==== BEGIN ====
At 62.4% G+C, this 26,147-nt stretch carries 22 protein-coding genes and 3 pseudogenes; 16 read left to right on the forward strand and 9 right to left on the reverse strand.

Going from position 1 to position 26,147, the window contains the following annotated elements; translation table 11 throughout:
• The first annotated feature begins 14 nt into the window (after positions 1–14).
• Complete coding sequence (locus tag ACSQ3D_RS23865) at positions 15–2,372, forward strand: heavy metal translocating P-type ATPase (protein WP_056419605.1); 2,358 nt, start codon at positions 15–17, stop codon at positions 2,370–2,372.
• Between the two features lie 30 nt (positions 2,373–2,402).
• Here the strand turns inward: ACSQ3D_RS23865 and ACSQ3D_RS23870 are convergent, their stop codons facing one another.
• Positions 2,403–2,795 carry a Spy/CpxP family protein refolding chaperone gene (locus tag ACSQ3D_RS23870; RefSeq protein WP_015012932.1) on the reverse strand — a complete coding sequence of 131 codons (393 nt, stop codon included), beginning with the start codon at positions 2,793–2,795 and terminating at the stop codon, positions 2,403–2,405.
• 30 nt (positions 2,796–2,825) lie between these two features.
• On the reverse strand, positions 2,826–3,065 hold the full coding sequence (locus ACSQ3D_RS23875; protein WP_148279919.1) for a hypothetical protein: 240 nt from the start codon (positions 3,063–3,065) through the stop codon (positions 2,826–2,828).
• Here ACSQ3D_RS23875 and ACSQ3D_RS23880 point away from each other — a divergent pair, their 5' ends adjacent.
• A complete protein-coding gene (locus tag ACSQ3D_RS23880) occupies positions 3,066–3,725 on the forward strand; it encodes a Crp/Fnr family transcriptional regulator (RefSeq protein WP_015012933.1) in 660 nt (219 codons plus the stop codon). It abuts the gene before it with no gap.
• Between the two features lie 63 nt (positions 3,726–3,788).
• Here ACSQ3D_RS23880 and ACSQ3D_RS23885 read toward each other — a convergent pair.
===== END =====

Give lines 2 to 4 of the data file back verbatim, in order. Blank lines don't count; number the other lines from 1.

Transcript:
Going from position 1 to position 26,147, the window contains the following annotated elements; translation table 11 throughout:
• The first annotated feature begins 14 nt into the window (after positions 1–14).
• Complete coding sequence (locus tag ACSQ3D_RS23865) at positions 15–2,372, forward strand: heavy metal translocating P-type ATPase (protein WP_056419605.1); 2,358 nt, start codon at positions 15–17, stop codon at positions 2,370–2,372.